Furthermore, PM Oli and President Xi agreed on the urge to strengthen cross-Himalayan transport links, with a special commitment to rail connections. The implementation of this is already apparent, as of March 2019, Nepal has opted to change its railway gauge from those used in India to those used in China. Whether the standard gauge (as used in China) was opted for as it is “less expensive” (as argued by the Nepalese Minister for Physical Infrastructure and Transport Raghubir Mahasethor) or because Nepal sees China as a stronger ally can be argued. [v]  What is for certain however is that the plan to switch to the standard gauge not only undermines India’s previous plan of railway link between the Kathmandu and Indian bordering town of Rauxal, although it is likely that Nepal will ask India to change from its broad gauge to the standard gauge for the 130km long Rauxal link [vi]. The 2015 Madhesi Crisis in Nepal also led Kathmandu to look less favourably on India. The crisis caused by the adoption of a new constitution, which resulted in internal ethnic tensions, reportedly led to an undeclared blockade from India. As Nepal remains highly dependent on trucks coming in from its southern neighbour for petroleum imports, the ramifications of New Delhi’s actions was profound. According to PM Oli, the situation was “worse than in a war-time situation“, although India denied ever imposing a blockade on the country [vii].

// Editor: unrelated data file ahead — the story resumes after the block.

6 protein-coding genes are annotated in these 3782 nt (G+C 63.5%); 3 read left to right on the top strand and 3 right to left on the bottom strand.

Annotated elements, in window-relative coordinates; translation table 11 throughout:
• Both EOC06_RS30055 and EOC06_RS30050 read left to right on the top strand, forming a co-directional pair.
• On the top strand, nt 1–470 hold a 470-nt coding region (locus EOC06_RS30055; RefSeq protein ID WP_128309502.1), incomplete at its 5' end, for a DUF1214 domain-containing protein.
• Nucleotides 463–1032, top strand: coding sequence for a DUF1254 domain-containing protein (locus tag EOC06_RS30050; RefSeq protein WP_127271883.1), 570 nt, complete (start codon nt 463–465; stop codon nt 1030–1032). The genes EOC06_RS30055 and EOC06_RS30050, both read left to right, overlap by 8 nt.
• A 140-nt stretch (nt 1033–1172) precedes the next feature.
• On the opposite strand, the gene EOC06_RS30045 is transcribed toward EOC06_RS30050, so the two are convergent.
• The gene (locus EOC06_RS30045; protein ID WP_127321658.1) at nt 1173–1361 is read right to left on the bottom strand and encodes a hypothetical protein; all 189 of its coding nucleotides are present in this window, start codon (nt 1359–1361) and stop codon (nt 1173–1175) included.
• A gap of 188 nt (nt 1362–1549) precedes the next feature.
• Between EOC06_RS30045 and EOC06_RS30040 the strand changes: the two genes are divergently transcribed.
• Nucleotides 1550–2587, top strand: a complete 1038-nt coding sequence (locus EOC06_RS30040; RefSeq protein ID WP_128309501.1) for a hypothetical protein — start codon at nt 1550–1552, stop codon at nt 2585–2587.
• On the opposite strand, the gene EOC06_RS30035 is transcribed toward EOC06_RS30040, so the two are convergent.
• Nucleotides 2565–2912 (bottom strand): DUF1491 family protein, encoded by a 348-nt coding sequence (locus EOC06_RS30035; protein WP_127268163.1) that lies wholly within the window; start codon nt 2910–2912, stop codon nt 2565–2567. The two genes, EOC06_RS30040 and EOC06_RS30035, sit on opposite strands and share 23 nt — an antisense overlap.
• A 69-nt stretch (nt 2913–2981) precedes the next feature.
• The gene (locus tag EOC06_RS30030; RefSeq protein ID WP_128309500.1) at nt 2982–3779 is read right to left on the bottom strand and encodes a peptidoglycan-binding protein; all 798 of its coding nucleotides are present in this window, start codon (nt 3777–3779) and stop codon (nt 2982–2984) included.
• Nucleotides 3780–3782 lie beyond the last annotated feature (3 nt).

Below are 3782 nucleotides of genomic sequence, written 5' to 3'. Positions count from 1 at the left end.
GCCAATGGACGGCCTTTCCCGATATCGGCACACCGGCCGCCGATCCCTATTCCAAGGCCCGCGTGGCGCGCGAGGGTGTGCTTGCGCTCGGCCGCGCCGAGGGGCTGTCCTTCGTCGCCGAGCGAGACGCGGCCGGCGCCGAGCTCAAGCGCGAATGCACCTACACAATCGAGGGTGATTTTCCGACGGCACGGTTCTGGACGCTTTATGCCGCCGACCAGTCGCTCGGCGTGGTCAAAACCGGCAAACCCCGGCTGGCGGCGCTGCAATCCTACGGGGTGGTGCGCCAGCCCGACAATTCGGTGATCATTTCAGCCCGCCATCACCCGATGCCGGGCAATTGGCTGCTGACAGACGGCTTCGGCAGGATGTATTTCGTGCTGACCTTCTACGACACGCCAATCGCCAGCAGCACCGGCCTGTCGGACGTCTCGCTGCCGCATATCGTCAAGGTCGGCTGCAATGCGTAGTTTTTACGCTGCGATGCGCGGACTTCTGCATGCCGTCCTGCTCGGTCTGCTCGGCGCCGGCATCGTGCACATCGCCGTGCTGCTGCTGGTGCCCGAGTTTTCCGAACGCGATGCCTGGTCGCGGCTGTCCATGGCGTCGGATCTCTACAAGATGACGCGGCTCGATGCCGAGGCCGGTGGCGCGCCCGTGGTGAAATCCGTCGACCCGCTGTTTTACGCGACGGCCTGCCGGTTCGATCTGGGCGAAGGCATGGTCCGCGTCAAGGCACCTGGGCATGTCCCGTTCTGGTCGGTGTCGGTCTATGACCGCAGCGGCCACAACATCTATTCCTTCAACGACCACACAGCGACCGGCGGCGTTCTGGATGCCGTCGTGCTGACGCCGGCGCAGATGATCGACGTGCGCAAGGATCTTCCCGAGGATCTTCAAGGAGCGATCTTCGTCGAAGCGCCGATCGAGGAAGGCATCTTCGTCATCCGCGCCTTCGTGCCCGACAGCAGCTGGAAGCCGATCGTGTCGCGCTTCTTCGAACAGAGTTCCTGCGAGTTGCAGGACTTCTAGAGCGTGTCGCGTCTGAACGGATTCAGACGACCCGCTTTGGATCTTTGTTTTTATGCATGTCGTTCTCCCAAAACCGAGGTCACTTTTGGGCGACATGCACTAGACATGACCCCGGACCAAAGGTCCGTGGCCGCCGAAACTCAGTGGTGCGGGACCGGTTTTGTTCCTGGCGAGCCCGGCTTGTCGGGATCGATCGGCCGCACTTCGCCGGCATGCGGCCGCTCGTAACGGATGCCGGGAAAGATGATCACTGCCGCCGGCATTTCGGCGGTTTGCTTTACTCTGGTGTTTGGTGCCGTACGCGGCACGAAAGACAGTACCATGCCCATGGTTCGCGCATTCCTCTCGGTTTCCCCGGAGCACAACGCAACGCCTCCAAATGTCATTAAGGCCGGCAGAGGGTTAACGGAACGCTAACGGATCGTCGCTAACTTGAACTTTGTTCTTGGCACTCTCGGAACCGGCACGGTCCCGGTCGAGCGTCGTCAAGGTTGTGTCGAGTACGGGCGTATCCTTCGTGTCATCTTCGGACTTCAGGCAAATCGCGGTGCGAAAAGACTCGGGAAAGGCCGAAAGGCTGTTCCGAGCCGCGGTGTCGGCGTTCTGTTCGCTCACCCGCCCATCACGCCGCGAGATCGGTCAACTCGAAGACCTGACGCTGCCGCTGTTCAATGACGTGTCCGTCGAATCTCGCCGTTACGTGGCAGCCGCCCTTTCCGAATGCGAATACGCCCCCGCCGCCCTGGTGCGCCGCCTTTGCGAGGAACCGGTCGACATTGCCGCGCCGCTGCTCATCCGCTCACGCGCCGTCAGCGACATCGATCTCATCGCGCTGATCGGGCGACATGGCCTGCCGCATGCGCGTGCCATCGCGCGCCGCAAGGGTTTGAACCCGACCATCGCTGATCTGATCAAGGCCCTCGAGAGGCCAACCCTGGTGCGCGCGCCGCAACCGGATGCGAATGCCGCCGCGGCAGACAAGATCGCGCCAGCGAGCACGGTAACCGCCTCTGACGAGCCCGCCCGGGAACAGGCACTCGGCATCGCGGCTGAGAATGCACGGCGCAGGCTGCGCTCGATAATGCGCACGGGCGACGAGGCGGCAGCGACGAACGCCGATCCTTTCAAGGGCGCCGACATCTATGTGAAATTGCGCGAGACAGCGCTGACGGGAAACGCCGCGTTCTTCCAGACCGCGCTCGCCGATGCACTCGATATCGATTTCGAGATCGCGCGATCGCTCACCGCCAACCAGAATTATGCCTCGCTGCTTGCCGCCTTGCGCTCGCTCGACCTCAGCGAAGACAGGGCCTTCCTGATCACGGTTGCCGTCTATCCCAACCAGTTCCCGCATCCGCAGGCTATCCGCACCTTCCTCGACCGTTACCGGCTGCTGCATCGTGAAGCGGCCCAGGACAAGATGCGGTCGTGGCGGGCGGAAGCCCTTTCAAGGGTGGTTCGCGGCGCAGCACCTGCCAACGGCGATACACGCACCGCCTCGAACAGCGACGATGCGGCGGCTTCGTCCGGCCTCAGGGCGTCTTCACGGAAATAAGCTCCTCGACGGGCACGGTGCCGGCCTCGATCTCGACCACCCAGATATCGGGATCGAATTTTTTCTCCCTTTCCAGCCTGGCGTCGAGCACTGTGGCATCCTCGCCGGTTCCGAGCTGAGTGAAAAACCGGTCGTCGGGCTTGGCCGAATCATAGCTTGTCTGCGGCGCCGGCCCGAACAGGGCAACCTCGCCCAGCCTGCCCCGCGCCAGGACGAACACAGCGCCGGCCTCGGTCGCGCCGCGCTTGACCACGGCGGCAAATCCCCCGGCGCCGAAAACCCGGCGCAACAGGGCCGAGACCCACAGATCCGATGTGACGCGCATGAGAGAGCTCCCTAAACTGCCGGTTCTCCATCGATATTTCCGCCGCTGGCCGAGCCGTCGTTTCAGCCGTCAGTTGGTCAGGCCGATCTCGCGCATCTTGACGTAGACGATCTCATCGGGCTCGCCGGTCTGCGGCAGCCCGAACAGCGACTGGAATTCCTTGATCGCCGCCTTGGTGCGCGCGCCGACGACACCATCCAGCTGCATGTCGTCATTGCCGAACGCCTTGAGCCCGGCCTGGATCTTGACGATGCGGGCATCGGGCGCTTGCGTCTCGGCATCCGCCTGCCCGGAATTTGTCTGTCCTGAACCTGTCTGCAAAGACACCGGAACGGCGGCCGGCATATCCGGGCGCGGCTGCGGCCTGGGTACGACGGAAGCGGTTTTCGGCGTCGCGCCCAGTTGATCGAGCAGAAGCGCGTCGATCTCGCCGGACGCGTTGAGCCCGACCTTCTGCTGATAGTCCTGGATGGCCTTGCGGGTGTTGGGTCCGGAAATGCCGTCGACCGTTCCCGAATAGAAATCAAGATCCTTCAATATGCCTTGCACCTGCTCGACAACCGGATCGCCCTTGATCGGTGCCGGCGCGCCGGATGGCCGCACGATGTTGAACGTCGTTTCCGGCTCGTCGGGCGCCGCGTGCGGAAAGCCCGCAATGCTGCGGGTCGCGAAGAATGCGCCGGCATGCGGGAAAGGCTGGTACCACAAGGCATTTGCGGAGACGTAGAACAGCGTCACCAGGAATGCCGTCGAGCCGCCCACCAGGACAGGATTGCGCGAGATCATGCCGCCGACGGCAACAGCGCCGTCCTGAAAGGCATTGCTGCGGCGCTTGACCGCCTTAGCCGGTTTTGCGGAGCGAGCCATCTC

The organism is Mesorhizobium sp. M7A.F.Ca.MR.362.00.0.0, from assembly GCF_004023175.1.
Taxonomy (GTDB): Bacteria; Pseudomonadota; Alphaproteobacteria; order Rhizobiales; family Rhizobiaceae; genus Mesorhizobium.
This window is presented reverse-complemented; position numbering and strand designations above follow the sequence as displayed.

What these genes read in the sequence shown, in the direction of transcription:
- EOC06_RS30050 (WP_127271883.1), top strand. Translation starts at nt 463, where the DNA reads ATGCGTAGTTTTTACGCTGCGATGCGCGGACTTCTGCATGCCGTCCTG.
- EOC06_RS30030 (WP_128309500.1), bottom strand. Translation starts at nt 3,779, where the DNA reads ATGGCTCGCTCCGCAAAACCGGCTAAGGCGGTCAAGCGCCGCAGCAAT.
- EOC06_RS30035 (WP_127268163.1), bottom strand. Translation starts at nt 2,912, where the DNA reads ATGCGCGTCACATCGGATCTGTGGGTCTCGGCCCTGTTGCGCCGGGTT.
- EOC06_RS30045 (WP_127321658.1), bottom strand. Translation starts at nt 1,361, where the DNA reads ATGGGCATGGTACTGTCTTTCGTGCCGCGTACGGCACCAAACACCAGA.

For China, Nepal serves as the last piece in the geopolitical encirclement of India. Nepal’s compliance with the Belt and Road Initiative means that now, India faces the threat from Chinese investment: in Pakistan under the China-Pakistan Economic Corridor (CPEC), in Sri Lanka and now in Nepal. India will certainly be wary of Chinese influence in the area, especially since its arch-rival Pakistan has extensive Chinese support with the CPEC, which India vehemently opposes.

On the other hand, India’s ties with Nepal may be too deep to cut suddenly. Although it is true that there has been a shift in Nepal’s political orientation from India to China, arguably New Delhi remains Nepal’s most favourable ally. In terms of trade, India remains the top importer of Nepalese goods (54%) and the top exporter to Nepal (63%), much larger than China (at 3.3% and 12% respectively) [viii]. Additionally, the cultural links between the two nations are difficult to destroy and although China could politically entice the government, enticing the Nepalese people would certainly be burdensome and much harder to achieve.

Nepal will certainly remain dependent on India for its trade for the near-future, but China still seems to have its eye on the prize: completing its Indian puzzle with the Nepal piece.